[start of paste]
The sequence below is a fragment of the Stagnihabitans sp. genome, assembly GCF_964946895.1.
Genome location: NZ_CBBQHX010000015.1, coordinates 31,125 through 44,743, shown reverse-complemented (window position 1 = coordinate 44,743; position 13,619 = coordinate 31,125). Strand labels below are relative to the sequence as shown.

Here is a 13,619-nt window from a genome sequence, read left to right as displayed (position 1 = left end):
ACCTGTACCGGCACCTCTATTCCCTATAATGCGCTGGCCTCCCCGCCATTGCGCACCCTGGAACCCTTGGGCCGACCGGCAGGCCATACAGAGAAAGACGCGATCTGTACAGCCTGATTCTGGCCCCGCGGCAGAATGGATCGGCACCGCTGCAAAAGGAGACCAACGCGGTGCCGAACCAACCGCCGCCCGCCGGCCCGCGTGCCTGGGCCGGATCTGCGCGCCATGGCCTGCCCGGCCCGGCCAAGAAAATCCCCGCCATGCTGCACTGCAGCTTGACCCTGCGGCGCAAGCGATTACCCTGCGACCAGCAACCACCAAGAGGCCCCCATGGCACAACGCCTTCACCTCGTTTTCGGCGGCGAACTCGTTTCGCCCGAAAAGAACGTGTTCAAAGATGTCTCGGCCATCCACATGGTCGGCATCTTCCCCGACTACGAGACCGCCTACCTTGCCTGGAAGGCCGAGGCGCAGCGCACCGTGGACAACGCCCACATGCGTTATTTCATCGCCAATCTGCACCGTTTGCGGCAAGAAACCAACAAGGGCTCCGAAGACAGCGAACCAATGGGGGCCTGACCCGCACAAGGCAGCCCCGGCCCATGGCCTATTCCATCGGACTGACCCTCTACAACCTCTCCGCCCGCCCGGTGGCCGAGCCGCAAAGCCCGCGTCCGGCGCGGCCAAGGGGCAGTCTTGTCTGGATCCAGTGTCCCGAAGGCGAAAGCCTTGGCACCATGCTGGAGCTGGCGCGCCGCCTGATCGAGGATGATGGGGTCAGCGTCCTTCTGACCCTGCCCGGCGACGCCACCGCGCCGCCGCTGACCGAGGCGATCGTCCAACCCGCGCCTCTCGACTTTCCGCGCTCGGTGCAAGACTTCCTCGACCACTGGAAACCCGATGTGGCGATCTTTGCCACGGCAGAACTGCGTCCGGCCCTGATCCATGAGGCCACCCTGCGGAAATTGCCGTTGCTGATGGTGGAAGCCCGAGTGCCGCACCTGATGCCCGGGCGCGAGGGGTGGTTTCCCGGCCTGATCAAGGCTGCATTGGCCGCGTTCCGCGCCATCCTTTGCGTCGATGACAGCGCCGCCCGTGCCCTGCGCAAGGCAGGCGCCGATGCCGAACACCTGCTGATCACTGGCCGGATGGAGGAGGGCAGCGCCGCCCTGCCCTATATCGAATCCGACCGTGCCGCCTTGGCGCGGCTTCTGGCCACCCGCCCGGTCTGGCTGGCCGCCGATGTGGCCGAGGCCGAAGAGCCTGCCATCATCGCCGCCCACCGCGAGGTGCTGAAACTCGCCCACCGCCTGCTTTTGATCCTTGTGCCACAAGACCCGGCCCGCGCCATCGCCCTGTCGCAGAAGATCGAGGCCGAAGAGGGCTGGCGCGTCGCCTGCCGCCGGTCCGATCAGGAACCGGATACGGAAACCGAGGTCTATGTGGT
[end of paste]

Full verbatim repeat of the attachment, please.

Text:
The sequence below is a fragment of the Stagnihabitans sp. genome, assembly GCF_964946895.1.
Genome location: NZ_CBBQHX010000015.1, coordinates 31,125 through 44,743, shown reverse-complemented (window position 1 = coordinate 44,743; position 13,619 = coordinate 31,125). Strand labels below are relative to the sequence as shown.

Here is a 13,619-nt window from a genome sequence, read left to right as displayed (position 1 = left end):
ACCTGTACCGGCACCTCTATTCCCTATAATGCGCTGGCCTCCCCGCCATTGCGCACCCTGGAACCCTTGGGCCGACCGGCAGGCCATACAGAGAAAGACGCGATCTGTACAGCCTGATTCTGGCCCCGCGGCAGAATGGATCGGCACCGCTGCAAAAGGAGACCAACGCGGTGCCGAACCAACCGCCGCCCGCCGGCCCGCGTGCCTGGGCCGGATCTGCGCGCCATGGCCTGCCCGGCCCGGCCAAGAAAATCCCCGCCATGCTGCACTGCAGCTTGACCCTGCGGCGCAAGCGATTACCCTGCGACCAGCAACCACCAAGAGGCCCCCATGGCACAACGCCTTCACCTCGTTTTCGGCGGCGAACTCGTTTCGCCCGAAAAGAACGTGTTCAAAGATGTCTCGGCCATCCACATGGTCGGCATCTTCCCCGACTACGAGACCGCCTACCTTGCCTGGAAGGCCGAGGCGCAGCGCACCGTGGACAACGCCCACATGCGTTATTTCATCGCCAATCTGCACCGTTTGCGGCAAGAAACCAACAAGGGCTCCGAAGACAGCGAACCAATGGGGGCCTGACCCGCACAAGGCAGCCCCGGCCCATGGCCTATTCCATCGGACTGACCCTCTACAACCTCTCCGCCCGCCCGGTGGCCGAGCCGCAAAGCCCGCGTCCGGCGCGGCCAAGGGGCAGTCTTGTCTGGATCCAGTGTCCCGAAGGCGAAAGCCTTGGCACCATGCTGGAGCTGGCGCGCCGCCTGATCGAGGATGATGGGGTCAGCGTCCTTCTGACCCTGCCCGGCGACGCCACCGCGCCGCCGCTGACCGAGGCGATCGTCCAACCCGCGCCTCTCGACTTTCCGCGCTCGGTGCAAGACTTCCTCGACCACTGGAAACCCGATGTGGCGATCTTTGCCACGGCAGAACTGCGTCCGGCCCTGATCCATGAGGCCACCCTGCGGAAATTGCCGTTGCTGATGGTGGAAGCCCGAGTGCCGCACCTGATGCCCGGGCGCGAGGGGTGGTTTCCCGGCCTGATCAAGGCTGCATTGGCCGCGTTCCGCGCCATCCTTTGCGTCGATGACAGCGCCGCCCGTGCCCTGCGCAAGGCAGGCGCCGATGCCGAACACCTGCTGATCACTGGCCGGATGGAGGAGGGCAGCGCCGCCCTGCCCTATATCGAATCCGACCGTGCCGCCTTGGCGCGGCTTCTGGCCACCCGCCCGGTCTGGCTGGCCGCCGATGTGGCCGAGGCCGAAGAGCCTGCCATCATCGCCGCCCACCGCGAGGTGCTGAAACTCGCCCACCGCCTGCTTTTGATCCTTGTGCCACAAGACCCGGCCCGCGCCATCGCCCTGTCGCAGAAGATCGAGGCCGAAGAGGGCTGGCGCGTCGCCTGCCGCCGGTCCGATCAGGAACCGGATACGGAAACCGAGGTCTATGTGGT